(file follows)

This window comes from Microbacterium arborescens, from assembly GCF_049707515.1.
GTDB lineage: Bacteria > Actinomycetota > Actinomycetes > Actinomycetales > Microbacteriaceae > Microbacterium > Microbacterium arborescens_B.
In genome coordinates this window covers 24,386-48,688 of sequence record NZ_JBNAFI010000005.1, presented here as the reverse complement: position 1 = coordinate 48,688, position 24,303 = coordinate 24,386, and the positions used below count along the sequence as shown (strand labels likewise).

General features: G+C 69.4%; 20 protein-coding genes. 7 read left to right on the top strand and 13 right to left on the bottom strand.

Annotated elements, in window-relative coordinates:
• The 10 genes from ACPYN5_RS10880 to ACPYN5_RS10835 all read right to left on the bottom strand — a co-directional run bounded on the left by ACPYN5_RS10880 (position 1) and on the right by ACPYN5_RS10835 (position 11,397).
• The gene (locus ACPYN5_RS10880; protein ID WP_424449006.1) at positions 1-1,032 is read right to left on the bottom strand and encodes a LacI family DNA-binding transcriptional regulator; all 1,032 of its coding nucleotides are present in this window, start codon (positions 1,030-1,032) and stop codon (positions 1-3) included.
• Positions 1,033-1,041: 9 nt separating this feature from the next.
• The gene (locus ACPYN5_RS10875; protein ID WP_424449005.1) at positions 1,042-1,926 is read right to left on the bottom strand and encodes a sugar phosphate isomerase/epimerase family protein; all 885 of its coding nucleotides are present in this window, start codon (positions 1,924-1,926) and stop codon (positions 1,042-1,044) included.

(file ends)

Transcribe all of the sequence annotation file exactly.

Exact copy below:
This window comes from Microbacterium arborescens, from assembly GCF_049707515.1.
GTDB lineage: Bacteria > Actinomycetota > Actinomycetes > Actinomycetales > Microbacteriaceae > Microbacterium > Microbacterium arborescens_B.
In genome coordinates this window covers 24,386-48,688 of sequence record NZ_JBNAFI010000005.1, presented here as the reverse complement: position 1 = coordinate 48,688, position 24,303 = coordinate 24,386, and the positions used below count along the sequence as shown (strand labels likewise).

General features: G+C 69.4%; 20 protein-coding genes. 7 read left to right on the top strand and 13 right to left on the bottom strand.

Annotated elements, in window-relative coordinates:
• The 10 genes from ACPYN5_RS10880 to ACPYN5_RS10835 all read right to left on the bottom strand — a co-directional run bounded on the left by ACPYN5_RS10880 (position 1) and on the right by ACPYN5_RS10835 (position 11,397).
• The gene (locus ACPYN5_RS10880; protein ID WP_424449006.1) at positions 1-1,032 is read right to left on the bottom strand and encodes a LacI family DNA-binding transcriptional regulator; all 1,032 of its coding nucleotides are present in this window, start codon (positions 1,030-1,032) and stop codon (positions 1-3) included.
• Positions 1,033-1,041: 9 nt separating this feature from the next.
• The gene (locus ACPYN5_RS10875; protein ID WP_424449005.1) at positions 1,042-1,926 is read right to left on the bottom strand and encodes a sugar phosphate isomerase/epimerase family protein; all 885 of its coding nucleotides are present in this window, start codon (positions 1,924-1,926) and stop codon (positions 1,042-1,044) included.